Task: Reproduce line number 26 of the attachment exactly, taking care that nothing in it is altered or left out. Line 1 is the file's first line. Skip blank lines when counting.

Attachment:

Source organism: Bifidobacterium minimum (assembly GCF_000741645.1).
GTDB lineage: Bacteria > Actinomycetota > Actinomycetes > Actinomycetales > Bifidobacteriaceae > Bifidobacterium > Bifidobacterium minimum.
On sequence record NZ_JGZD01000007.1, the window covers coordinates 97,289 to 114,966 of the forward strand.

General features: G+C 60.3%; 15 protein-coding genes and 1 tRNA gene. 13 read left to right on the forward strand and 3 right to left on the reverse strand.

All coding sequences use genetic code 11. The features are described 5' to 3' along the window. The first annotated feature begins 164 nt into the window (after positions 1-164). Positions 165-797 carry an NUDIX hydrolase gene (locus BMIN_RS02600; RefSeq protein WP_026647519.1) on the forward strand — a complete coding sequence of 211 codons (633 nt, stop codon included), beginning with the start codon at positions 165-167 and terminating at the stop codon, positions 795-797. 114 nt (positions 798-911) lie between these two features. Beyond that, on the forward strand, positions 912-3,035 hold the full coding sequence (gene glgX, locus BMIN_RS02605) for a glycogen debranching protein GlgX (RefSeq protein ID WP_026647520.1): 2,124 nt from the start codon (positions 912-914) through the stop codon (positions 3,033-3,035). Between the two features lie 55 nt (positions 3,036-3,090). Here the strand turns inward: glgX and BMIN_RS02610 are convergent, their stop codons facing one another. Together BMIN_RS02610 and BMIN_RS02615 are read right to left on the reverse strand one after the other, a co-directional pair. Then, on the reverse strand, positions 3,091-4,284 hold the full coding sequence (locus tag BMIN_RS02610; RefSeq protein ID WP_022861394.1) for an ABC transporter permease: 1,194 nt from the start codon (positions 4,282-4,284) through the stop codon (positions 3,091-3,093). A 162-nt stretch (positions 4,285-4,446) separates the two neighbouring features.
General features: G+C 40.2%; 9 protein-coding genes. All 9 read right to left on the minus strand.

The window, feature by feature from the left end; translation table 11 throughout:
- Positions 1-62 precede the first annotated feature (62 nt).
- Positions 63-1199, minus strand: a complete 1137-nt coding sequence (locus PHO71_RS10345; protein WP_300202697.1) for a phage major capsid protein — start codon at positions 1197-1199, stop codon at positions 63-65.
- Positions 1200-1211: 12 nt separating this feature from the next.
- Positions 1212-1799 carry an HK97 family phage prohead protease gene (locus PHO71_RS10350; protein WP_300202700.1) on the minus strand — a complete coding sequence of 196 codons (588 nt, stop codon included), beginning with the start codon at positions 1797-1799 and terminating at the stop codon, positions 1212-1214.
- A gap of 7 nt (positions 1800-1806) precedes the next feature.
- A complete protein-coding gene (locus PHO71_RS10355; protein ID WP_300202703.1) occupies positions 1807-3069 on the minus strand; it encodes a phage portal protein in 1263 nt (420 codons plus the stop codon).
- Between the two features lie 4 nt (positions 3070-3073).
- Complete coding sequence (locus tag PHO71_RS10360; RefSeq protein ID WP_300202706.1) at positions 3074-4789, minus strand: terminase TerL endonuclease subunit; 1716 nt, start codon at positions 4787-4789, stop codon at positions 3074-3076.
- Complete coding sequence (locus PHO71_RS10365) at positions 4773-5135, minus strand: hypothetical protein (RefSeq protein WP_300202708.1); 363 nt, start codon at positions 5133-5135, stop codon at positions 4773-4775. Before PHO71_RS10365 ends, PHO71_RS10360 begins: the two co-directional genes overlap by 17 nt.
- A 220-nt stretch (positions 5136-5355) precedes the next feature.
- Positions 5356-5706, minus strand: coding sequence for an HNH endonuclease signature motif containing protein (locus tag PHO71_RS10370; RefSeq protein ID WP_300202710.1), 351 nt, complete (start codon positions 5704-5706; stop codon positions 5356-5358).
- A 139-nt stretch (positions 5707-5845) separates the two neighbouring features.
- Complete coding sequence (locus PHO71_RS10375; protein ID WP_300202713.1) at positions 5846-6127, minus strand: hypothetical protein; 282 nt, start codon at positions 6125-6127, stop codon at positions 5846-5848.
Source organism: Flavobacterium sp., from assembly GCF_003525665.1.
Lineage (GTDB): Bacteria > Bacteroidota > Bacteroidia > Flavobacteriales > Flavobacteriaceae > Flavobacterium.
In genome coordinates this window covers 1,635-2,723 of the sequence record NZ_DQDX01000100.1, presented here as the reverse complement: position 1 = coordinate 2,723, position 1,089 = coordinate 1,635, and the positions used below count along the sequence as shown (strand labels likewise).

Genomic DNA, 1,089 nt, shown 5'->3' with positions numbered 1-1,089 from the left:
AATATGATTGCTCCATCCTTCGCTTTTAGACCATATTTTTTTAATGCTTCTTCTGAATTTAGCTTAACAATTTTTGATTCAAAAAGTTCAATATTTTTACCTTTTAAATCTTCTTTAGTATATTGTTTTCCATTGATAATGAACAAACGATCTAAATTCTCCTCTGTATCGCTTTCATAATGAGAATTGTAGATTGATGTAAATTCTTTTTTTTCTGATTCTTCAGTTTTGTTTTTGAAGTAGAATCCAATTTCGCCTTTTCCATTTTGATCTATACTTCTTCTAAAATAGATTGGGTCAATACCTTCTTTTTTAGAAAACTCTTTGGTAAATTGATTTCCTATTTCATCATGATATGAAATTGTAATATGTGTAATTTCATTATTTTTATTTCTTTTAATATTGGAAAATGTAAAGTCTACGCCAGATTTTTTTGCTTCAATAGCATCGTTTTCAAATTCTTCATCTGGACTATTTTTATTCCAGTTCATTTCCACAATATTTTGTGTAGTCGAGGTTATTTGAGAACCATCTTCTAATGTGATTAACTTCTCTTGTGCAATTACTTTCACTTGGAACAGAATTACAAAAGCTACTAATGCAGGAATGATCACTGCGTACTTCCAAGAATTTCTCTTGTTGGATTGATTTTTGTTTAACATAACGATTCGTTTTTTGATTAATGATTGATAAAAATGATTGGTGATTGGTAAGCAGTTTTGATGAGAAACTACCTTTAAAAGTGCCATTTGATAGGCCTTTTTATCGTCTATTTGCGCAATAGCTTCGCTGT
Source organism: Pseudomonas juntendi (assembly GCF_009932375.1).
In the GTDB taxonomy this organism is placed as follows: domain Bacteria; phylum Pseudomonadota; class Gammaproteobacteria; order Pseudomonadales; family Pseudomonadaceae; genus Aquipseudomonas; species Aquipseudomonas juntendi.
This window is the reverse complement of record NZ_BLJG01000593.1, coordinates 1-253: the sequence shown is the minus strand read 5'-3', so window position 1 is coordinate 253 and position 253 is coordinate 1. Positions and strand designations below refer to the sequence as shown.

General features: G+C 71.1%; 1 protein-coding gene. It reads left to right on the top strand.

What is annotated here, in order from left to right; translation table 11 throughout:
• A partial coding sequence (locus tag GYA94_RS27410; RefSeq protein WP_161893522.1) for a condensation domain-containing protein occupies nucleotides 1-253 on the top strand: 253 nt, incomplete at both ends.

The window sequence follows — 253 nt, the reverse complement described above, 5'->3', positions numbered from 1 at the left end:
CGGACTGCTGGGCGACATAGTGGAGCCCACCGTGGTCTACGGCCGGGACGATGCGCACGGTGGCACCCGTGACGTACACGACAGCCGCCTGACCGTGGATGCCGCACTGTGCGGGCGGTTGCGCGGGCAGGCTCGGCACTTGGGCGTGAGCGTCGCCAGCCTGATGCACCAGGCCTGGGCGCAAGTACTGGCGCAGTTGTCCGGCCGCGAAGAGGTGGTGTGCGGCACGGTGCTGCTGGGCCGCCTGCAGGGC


Source organism: Pseudomonas juntendi (assembly GCF_009932375.1).